In their attitudes toward their future, almost twice as many first-generation Latinos (53%) as second-generation Latinos (28%) agree that “it doesn’t do any good to plan for the future because you don’t have any control over it.”

Attitudes towards immigration are also considerably different by generation. When asked whether the United States should allow more, allow the same or reduce the number of immigrants to work in this country legally, 52% of first-generation Latinos thought the United States should allow more immigrants to work here legally, compared to 34% of second-generation Latinos. Attitudes towards illegal immigration were even more pronounced. When asked whether illegal immigrants help or hurt the economy, eight in ten (81%) first-generation Latinos reported illegal immigrants help the economy, compared to less than six in ten (57%) second-generation Latinos.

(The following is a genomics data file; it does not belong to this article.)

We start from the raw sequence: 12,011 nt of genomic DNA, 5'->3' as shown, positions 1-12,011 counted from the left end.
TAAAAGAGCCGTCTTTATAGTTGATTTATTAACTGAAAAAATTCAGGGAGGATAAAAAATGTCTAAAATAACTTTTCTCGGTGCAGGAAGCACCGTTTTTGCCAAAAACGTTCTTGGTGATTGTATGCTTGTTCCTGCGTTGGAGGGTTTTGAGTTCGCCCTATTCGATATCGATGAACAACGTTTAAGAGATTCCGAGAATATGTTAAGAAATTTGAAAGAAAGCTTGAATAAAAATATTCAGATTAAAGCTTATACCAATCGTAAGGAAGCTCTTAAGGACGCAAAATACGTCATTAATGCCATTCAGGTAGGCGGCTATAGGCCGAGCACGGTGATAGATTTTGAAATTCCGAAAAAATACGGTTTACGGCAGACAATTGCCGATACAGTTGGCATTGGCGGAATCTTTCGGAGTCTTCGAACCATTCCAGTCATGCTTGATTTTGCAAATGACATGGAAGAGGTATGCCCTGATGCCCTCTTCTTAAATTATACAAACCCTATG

Furthermore, the overwhelming majority (91%) of first-generation Latinos report agreeing that it is better for children to live in their parent’s home until they get married, compared to six in ten (61%) second-generation Latinos. Likewise, while overwhelming majorities of both first- and second-generation Latinos report that relatives are more important than friends, first-generation Latinos (92%) are even more likely than second-generation Latinos (82%) to agree.

Experiences